“Chennai doesn’t show off” by dancer- writer Tulsi Badrinath
The Woodlands Drive- in restaurant was quintessentially Madras, in the quiet that prevailed despite being situated near two of the busiest roads, in the delicious idli- sambar that appeared magically on trays appended to the car- window, in the old- world courtesy of its waiters and the fact that it welcomed all, clerk or industrialist. While elsewhere the city sprouted malls and glass- fronted, multi- storeyed buildings replaced gardenbungalows, inside Woodlands my soul was nourished by its dense greenery, spreading acres of land and the aroma of ghee, dosais and filter coffee; time was on hold. I can visit Woodlands now only in my memory; a part of the city vanished forever.
The Bay of Bengal both connects the city to the larger world and leaves her vulnerable to visitors such as Francis Day whose exploratory step on our sandy beach in 1639 resulted in the British rule over India ( today, the country’s tallest flagmast flies the Indian tricolour triumphantly at Fort St. George), and to killer waves such as the tsunami of 2004. Like many others, I take the endlessly blue sea and wide beaches completely for granted, not heading to nearby ‘ Bessie’ for days, but when I do, always accepting the embrace of its salt- laden breeze with pleasure.
While its inner streets feed my senses— swara- notes from a violin caressed by a lover’s bow; the sight of plump jasmines strung for a newly- wed to gift his bride; the dazzle of pink Kanjeevaram silk, vegetables to be assessed by touch; edible paan- leaves; the olfactory assault of freshly caught vaaval fish; the joy of pinching a baby’s cheek, the city allows me the space to withdraw in order to write. With its emphasis on being rather than having, it also allows me to be myself.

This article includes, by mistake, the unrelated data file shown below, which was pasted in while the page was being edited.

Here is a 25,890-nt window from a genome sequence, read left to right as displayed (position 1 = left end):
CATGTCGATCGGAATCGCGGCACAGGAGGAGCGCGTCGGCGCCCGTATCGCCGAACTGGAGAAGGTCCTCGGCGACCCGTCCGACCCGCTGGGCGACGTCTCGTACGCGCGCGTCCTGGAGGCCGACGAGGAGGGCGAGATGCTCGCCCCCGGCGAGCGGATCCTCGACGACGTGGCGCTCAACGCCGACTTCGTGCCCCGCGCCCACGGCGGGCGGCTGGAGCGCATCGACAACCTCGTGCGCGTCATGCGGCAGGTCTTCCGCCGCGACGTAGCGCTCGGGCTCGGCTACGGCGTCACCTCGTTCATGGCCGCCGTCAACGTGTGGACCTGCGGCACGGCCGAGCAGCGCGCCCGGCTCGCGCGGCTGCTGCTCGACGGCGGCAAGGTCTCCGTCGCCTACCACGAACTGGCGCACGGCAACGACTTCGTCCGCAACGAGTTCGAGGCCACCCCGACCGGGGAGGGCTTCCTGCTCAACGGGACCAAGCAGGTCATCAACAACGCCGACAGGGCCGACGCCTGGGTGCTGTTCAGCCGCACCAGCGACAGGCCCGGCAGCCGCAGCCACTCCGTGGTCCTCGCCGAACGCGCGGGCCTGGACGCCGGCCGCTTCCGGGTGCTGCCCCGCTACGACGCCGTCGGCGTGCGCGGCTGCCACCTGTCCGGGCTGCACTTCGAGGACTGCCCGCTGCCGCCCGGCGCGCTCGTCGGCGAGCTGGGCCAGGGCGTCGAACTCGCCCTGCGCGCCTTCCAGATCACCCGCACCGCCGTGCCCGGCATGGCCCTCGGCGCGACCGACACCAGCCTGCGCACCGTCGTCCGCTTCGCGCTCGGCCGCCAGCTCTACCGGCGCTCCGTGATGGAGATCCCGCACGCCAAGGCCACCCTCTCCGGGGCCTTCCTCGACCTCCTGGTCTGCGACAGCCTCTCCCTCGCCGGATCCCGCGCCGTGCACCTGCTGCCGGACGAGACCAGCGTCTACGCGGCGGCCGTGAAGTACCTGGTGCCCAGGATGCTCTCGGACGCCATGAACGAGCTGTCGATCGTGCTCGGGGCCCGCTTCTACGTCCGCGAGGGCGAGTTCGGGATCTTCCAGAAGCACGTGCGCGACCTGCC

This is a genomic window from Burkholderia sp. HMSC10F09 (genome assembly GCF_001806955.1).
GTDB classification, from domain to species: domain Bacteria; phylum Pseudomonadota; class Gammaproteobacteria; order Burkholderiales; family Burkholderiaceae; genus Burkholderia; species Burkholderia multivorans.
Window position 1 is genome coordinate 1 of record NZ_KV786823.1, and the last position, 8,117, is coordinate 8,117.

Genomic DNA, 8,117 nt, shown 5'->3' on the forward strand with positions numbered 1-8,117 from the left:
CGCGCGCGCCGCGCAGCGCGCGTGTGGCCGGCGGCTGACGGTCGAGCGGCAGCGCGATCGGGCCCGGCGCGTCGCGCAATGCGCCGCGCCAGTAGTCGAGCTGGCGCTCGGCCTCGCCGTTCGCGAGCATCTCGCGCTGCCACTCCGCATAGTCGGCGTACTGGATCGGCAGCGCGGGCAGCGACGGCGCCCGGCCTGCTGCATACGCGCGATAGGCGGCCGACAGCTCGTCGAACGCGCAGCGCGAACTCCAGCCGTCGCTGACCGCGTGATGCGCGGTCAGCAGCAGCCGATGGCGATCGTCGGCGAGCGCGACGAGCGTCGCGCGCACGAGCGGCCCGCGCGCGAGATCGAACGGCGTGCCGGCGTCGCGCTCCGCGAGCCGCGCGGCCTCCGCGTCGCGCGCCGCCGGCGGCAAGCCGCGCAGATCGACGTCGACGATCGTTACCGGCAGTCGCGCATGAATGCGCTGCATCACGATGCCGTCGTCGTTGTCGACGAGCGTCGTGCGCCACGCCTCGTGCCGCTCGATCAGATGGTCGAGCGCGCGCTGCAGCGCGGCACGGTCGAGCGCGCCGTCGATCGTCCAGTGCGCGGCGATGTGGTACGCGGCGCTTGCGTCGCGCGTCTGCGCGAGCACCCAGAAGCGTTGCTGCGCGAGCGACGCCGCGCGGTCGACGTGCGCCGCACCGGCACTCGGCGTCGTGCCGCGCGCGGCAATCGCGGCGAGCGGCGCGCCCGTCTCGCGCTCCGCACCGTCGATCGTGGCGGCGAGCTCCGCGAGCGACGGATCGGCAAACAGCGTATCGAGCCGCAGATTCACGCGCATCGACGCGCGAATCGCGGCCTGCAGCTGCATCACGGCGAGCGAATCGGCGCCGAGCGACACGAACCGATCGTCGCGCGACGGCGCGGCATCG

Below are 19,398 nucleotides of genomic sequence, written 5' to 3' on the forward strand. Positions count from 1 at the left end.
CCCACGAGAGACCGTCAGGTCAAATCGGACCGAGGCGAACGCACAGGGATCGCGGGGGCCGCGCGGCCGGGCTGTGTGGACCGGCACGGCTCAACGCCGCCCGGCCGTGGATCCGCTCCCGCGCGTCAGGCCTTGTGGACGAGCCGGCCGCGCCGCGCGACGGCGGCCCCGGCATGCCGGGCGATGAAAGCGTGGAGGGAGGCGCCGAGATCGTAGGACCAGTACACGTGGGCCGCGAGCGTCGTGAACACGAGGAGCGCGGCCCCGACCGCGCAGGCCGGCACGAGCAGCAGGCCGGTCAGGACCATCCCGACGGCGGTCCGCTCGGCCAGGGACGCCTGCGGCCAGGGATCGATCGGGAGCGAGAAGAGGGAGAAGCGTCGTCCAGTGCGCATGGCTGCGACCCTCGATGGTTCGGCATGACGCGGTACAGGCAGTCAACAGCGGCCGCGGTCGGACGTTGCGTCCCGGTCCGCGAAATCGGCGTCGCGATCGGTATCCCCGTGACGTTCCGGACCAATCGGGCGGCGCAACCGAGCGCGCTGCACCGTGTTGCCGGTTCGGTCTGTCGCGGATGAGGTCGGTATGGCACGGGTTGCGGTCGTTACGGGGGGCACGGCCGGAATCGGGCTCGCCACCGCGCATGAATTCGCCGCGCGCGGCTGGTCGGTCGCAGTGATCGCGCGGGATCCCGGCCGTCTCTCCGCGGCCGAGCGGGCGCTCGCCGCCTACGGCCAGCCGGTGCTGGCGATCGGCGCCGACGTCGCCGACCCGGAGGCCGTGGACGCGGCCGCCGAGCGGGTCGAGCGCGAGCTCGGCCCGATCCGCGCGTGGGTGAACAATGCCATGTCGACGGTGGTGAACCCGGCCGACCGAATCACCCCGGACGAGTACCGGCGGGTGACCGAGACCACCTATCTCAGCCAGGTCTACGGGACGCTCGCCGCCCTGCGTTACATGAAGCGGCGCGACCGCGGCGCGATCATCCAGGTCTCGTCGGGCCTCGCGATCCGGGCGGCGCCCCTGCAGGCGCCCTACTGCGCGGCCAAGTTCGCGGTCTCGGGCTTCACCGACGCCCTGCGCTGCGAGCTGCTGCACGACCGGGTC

Having danced across the city, I am familiar with the secret access back- stage of many an ‘ auditorium’— thatchroofed shed or posh theatre— and hidden areas of public places, such as the kitchens of the Connemara. I once wandered wide eyed through the stainless- steel bowels of the hotel, single- file with twenty other dancers and musicians, saw tons of onions being chopped, before emerging in the performance hall.
Although Chennai hosts what is the world’s largest and longest organic art- event: the day- long, month- long ‘ Season’, spanning as it does multiple venues where the finest of classical artists perform, it is possible that a traveller visiting in December might come away completely ignorant of the fact. That is the city’s innate modesty— be it Chola bronzes or Carnatic music, we do not believe in showing off.
Tulsi Badrinath is a Chennai- based dancer- writer.